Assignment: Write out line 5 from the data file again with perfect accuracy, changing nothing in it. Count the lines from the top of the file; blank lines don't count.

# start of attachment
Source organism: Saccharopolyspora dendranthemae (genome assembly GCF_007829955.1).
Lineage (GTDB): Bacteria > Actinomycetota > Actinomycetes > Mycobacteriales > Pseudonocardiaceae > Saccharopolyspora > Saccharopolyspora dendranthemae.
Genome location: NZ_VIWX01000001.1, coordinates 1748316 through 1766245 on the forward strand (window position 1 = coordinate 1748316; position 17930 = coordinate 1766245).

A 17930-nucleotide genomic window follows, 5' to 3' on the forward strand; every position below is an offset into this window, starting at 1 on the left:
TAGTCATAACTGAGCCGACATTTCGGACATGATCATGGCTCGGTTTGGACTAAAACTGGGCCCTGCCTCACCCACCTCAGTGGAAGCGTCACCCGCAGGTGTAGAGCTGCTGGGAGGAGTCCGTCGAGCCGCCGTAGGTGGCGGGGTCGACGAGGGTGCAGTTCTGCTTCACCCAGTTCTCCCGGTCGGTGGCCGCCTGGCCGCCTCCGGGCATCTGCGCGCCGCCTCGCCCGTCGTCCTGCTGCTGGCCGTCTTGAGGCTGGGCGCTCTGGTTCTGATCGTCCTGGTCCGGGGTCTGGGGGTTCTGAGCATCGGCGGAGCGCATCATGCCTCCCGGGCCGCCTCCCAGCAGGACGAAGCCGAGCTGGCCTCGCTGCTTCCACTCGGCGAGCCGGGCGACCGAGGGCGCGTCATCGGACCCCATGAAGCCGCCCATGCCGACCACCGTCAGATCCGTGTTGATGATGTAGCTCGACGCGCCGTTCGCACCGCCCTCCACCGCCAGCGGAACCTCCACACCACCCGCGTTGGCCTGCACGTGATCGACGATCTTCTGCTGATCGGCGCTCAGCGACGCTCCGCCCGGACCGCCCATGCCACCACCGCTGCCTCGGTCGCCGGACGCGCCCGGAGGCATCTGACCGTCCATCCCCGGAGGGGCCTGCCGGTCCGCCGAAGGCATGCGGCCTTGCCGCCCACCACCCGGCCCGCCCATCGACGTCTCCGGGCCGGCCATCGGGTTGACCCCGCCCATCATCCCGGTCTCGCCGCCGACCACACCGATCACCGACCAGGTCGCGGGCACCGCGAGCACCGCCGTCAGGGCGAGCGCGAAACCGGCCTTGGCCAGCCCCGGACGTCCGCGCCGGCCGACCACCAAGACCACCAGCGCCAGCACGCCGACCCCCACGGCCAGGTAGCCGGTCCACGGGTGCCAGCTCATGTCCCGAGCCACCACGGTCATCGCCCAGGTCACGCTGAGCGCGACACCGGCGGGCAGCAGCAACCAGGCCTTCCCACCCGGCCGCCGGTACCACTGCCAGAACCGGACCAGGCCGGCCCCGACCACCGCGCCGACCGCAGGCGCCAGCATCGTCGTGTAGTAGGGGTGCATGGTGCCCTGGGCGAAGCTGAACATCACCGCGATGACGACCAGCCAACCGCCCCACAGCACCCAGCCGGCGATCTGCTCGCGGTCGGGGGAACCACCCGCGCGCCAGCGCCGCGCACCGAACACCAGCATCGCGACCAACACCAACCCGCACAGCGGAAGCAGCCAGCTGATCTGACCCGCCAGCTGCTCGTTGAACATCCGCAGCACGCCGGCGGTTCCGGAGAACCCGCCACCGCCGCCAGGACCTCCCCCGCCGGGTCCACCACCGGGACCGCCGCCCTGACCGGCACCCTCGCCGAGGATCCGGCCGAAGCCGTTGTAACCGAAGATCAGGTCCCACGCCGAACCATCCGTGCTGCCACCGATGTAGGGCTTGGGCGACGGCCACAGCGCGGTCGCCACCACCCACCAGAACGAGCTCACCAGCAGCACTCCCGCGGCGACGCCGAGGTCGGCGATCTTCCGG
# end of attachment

TAGTCATAACTGAGCCGACATTTCGGACATGATCATGGCTCGGTTTGGACTAAAACTGGGCCCTGCCTCACCCACCTCAGTGGAAGCGTCACCCGCAGGTGTAGAGCTGCTGGGAGGAGTCCGTCGAGCCGCCGTAGGTGGCGGGGTCGACGAGGGTGCAGTTCTGCTTCACCCAGTTCTCCCGGTCGGTGGCCGCCTGGCCGCCTCCGGGCATCTGCGCGCCGCCTCGCCCGTCGTCCTGCTGCTGGCCGTCTTGAGGCTGGGCGCTCTGGTTCTGATCGTCCTGGTCCGGGGTCTGGGGGTTCTGAGCATCGGCGGAGCGCATCATGCCTCCCGGGCCGCCTCCCAGCAGGACGAAGCCGAGCTGGCCTCGCTGCTTCCACTCGGCGAGCCGGGCGACCGAGGGCGCGTCATCGGACCCCATGAAGCCGCCCATGCCGACCACCGTCAGATCCGTGTTGATGATGTAGCTCGACGCGCCGTTCGCACCGCCCTCCACCGCCAGCGGAACCTCCACACCACCCGCGTTGGCCTGCACGTGATCGACGATCTTCTGCTGATCGGCGCTCAGCGACGCTCCGCCCGGACCGCCCATGCCACCACCGCTGCCTCGGTCGCCGGACGCGCCCGGAGGCATCTGACCGTCCATCCCCGGAGGGGCCTGCCGGTCCGCCGAAGGCATGCGGCCTTGCCGCCCACCACCCGGCCCGCCCATCGACGTCTCCGGGCCGGCCATCGGGTTGACCCCGCCCATCATCCCGGTCTCGCCGCCGACCACACCGATCACCGACCAGGTCGCGGGCACCGCGAGCACCGCCGTCAGGGCGAGCGCGAAACCGGCCTTGGCCAGCCCCGGACGTCCGCGCCGGCCGACCACCAAGACCACCAGCGCCAGCACGCCGACCCCCACGGCCAGGTAGCCGGTCCACGGGTGCCAGCTCATGTCCCGAGCCACCACGGTCATCGCCCAGGTCACGCTGAGCGCGACACCGGCGGGCAGCAGCAACCAGGCCTTCCCACCCGGCCGCCGGTACCACTGCCAGAACCGGACCAGGCCGGCCCCGACCACCGCGCCGACCGCAGGCGCCAGCATCGTCGTGTAGTAGGGGTGCATGGTGCCCTGGGCGAAGCTGAACATCACCGCGATGACGACCAGCCAACCGCCCCACAGCACCCAGCCGGCGATCTGCTCGCGGTCGGGGGAACCACCCGCGCGCCAGCGCCGCGCACCGAACACCAGCATCGCGACCAACACCAACCCGCACAGCGGAAGCAGCCAGCTGATCTGACCCGCCAGCTGCTCGTTGAACATCCGCAGCACGCCGGCGGTTCCGGAGAACCCGCCACCGCCGCCAGGACCTCCCCCGCCGGGTCCACCACCGGGACCGCCGCCCTGACCGGCACCCTCGCCGAGGATCCGGCCGAAGCCGTTGTAACCGAAGATCAGGTCCCACGCCGAACCATCCGTGCTGCCACCGATGTAGGGCTTGGGCGACGGCCACAGCGCGGTCGCCACCACCCACCAGAACGAGCTCACCAGCAGCACTCCCGCGGCGACGCCGAGGTCGGCGATCTTCCGG